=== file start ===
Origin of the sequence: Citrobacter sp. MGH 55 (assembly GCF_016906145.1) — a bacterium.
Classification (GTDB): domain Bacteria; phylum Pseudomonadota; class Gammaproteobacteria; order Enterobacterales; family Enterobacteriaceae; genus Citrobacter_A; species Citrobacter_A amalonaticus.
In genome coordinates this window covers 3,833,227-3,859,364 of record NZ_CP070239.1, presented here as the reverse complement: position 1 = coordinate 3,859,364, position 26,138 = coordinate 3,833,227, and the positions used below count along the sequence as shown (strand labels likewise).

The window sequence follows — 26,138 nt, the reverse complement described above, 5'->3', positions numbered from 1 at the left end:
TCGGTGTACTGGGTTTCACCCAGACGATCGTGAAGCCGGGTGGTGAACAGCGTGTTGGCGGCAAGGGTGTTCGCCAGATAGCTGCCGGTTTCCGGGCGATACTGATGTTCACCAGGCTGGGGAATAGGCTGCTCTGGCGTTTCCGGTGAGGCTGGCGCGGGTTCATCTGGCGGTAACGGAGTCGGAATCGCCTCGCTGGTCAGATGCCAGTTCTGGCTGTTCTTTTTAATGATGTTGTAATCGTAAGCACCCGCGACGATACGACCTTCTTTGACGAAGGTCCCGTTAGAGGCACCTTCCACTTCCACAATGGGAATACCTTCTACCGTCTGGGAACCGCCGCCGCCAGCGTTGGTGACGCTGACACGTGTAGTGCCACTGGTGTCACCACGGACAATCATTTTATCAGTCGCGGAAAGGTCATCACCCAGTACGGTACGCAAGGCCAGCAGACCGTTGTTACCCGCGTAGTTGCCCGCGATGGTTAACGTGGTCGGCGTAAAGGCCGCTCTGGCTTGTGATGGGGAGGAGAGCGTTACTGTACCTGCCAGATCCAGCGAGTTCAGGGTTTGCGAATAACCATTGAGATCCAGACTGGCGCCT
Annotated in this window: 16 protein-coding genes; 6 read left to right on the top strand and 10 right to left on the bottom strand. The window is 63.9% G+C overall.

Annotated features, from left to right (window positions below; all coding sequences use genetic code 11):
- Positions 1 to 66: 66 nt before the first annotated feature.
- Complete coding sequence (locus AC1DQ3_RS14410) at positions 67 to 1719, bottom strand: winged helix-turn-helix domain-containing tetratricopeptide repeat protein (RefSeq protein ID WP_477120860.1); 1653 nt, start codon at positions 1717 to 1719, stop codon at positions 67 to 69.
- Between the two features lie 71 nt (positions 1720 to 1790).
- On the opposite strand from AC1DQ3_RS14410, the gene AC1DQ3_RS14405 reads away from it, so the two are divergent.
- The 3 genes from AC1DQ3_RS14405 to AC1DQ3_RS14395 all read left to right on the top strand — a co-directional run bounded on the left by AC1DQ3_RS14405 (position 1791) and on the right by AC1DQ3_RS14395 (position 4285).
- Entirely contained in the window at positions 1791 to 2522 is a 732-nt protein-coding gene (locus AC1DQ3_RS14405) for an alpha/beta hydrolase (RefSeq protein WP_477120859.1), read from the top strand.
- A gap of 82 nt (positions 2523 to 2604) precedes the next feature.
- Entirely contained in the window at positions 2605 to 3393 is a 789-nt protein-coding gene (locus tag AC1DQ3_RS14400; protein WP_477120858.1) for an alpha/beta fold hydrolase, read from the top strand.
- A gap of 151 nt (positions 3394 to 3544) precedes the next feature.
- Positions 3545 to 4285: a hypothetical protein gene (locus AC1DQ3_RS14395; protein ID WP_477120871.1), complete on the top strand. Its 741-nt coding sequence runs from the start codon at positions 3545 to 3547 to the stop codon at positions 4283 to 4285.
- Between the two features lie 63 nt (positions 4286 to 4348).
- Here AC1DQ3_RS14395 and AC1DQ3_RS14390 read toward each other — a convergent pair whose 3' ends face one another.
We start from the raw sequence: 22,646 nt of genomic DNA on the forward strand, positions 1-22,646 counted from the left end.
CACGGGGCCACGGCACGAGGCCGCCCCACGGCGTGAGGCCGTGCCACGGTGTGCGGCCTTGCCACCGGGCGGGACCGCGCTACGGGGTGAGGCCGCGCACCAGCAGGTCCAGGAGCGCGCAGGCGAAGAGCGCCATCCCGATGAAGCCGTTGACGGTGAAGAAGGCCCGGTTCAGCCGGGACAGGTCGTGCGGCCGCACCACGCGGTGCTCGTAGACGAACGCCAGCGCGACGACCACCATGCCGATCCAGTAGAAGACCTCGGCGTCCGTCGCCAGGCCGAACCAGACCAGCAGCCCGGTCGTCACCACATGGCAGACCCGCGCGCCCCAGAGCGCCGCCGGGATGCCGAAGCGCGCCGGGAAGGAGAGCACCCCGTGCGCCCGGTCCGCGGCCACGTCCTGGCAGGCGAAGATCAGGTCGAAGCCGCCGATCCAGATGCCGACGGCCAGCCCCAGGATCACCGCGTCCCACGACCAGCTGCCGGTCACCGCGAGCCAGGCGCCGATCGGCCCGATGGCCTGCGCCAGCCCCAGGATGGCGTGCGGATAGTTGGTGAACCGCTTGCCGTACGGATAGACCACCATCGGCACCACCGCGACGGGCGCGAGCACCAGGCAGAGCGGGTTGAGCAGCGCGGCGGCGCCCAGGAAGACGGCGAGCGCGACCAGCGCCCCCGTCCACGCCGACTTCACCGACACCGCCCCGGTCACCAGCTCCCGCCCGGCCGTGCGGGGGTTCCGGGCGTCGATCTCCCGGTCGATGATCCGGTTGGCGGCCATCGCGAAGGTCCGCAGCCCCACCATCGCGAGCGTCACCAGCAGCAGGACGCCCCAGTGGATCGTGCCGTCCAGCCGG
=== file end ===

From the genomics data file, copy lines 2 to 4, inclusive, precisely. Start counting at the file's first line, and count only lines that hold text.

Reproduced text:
Classification (GTDB): domain Bacteria; phylum Pseudomonadota; class Gammaproteobacteria; order Enterobacterales; family Enterobacteriaceae; genus Citrobacter_A; species Citrobacter_A amalonaticus.
In genome coordinates this window covers 3,833,227-3,859,364 of record NZ_CP070239.1, presented here as the reverse complement: position 1 = coordinate 3,859,364, position 26,138 = coordinate 3,833,227, and the positions used below count along the sequence as shown (strand labels likewise).

The window sequence follows — 26,138 nt, the reverse complement described above, 5'->3', positions numbered from 1 at the left end: